ABW: I’m also wondering if your process is anything like mine: I tend to write lots of scenes that never make it into the finished story. What about you? What scenes were the earliest that you wrote, and did those early scenes make it into the finished book, or fall away during the revision process?
WWS: I think of myself as a writer who usually doesn’t cut a lot of scenes. When I’m working with my editor, Lisa Sandell, she usually asks me to add scenes. However, looking at my earliest draft, scenes were definitely cut! Here’s a little scene that, again, I had completely forgotten about (and, as a fellow baseball fan, I thought you’d appreciate!), where Peter shows his love of baseball by writing a poem about baseball for school.
“I’ve titled it, Pitcher.” I cleared my throat.
I think that I shall never see
A call as beautiful as
I waited for a beat. No one laughed. Rats.
“Whaddya think?” I grinned, overly large.
Mom smiled at me. “It’s like that tree poem, isn’t it? By Joyce Kilmer?”
“Well, yeah, except it’s not about trees.” This was not the direction I wanted this discussion to go in: poetry analysis.
“You could make it about birds,” said Elaine. I didn’t say anything, but I thought, yeah, if you’re a bird brain.
“It’s pretty good, Peter. Though you might want to make it longer, you know, if you want to make sure you want a good grade,” said Nelson.
I thought a minute. “How about, And nothing makes me so depressed, as a fast ball hit with zest.”
This got me some smiles.
“Or…a home run hit due…west,” said Mom.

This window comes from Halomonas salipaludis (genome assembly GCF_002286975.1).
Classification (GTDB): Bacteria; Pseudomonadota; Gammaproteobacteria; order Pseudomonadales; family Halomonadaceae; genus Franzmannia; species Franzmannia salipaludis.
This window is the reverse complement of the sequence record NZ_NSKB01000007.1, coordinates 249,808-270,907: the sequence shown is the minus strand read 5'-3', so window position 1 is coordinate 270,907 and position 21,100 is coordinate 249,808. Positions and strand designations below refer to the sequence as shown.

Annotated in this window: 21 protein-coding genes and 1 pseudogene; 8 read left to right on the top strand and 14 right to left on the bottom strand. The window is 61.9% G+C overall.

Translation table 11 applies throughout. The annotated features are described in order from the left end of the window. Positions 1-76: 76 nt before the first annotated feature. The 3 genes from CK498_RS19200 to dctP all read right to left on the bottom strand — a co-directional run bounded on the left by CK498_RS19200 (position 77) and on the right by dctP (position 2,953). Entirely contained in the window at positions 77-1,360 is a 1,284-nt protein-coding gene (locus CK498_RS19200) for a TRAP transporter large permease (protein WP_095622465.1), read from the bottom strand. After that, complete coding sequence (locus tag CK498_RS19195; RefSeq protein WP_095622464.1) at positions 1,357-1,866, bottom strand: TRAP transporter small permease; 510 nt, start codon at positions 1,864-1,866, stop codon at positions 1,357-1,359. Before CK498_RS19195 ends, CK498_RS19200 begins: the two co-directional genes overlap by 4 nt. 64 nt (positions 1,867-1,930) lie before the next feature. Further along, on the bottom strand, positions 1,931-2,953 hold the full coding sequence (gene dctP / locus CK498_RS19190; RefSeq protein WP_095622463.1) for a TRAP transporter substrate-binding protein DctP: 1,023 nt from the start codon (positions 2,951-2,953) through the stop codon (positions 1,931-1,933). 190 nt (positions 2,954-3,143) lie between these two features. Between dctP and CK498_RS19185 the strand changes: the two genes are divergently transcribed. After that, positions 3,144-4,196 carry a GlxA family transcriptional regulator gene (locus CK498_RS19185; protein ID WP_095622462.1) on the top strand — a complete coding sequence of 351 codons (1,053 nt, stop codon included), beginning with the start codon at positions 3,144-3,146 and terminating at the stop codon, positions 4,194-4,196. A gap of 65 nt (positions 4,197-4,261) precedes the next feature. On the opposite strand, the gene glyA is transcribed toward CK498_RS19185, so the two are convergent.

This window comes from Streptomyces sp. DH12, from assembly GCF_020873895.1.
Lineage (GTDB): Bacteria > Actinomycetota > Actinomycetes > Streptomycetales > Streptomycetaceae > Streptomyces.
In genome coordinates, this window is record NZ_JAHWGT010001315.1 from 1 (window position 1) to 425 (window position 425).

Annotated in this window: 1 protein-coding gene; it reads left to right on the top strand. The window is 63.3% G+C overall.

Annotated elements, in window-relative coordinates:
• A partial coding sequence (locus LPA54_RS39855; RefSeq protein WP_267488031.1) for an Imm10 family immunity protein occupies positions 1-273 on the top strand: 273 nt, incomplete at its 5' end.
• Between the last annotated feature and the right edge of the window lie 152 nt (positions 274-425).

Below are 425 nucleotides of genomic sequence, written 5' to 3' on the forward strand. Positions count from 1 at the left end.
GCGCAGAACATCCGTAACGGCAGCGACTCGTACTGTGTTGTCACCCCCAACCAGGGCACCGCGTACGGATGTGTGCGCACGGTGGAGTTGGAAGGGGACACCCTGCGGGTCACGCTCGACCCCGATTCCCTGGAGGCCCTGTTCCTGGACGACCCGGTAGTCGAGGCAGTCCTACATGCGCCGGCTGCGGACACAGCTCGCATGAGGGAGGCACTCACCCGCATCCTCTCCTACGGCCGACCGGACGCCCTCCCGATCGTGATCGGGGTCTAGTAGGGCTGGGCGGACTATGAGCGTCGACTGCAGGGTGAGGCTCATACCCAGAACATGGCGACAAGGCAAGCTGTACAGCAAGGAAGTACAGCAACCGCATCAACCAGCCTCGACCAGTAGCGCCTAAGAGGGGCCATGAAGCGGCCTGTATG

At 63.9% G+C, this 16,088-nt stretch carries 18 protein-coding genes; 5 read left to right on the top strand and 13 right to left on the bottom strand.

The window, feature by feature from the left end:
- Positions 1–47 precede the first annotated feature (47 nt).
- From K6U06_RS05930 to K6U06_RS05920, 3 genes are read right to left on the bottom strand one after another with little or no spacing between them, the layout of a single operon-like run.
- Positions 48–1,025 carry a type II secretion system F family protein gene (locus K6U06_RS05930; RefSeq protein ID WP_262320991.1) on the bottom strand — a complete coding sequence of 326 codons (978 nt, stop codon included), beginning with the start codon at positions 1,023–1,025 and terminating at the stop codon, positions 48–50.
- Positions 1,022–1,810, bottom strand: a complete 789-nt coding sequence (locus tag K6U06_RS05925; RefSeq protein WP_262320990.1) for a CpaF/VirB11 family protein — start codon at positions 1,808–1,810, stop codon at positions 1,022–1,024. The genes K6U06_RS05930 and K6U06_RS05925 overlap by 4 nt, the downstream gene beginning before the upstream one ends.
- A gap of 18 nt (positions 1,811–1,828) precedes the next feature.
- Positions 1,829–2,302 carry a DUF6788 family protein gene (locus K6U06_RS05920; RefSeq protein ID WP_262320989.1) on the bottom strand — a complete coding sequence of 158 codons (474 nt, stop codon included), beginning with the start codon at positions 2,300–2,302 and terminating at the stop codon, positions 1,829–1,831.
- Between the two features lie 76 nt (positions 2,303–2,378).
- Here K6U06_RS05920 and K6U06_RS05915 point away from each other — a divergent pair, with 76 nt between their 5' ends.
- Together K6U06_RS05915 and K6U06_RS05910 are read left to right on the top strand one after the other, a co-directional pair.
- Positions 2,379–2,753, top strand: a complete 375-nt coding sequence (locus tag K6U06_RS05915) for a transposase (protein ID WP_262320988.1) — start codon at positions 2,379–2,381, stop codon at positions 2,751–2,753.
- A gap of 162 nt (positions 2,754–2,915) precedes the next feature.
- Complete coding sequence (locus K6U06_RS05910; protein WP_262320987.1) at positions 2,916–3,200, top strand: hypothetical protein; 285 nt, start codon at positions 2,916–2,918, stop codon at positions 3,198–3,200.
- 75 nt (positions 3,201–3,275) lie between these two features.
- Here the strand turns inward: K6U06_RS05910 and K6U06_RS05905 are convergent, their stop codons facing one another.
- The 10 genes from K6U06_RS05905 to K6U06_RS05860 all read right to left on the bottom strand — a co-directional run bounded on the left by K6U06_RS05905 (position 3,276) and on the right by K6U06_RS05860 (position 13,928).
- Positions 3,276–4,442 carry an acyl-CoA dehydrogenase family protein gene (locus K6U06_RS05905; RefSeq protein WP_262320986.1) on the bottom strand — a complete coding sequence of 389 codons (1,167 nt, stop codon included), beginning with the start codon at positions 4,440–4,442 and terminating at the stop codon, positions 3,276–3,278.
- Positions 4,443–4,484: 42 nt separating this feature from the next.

“A ball struck by a big pest,” said Elaine, pointing her finger in the air.
“A line drive made well-addressed,” said Nelson, like a baseball announcer.
“This boy with baseball is obsessed,” said Mom, wiping her eyes. “And he’s infecting all of us.”
ABW: I do love baseball, and I love this scene! Sorry that you had to cut it, but at the same time, I think it’s helpful for readers to see that sometimes even really good (and entertaining) scenes do get cut. This is great.
Let’s talk some more about revision. How many drafts did you write before you showed the manuscript to your agent or editor, and once Scholastic bought it, did your editor want significant revisions? All in all, how long did it take to write The Way Home Looks Now?
WWS: Judging from the date stamp on my earliest draft, it took me about two years to write The Way Home Looks Now. I don’t really work in numbers of whole drafts per se, because I write slowly. I tend to work a chapter until I’m happy with it, and then I move on, so an individual chapter might get re-written several times. I did show about 50 pages to a few readers early on, because I was experimenting with verb tense. Once I had a completed draft, I got more reader feedback and made changes.
For Home, I was very fortunate to work once again with Lisa Sandell, my editor from my first book. It’s very nice to have that level of familiarity while editing, so it felt more like a conversation than anything else.
ABW: When (in your writing process) did this title come to you? Was it your choice, or Scholastic’s?
WWS: I always had it in the back of my mind that I wanted some play on how the home plate looks like a house drawn by a child. It took a few tries to get it right, but I feel very lucky that Scholastic liked the name, too!
ABW: Well, I think the title is perfect. And the book is a fabulous read. The protagonist is a boy, but I wouldn’t call this a “boy book.” It’s got great cross-gender appeal. Thank you for penning such a great story, and for giving me the opportunity to interview you here.
Readers: if you’d like to meet Wendy Shang, she’ll be speaking on a panel (free and open to the public) and signing books in Richmond, VA, on Saturday, June 20th:
Inspiration to Ink:
Writing and Illustrating for Children
Saturday, June 20, 2015
1:00 – 4:30 p.m.
Richmond Public Library
101 E. Franklin Street, Richmond, VA
Sponsored by the Mid-Atlantic Region of the Society of Children’s Book Writers & Illustrators in partnership with Richmond Public Library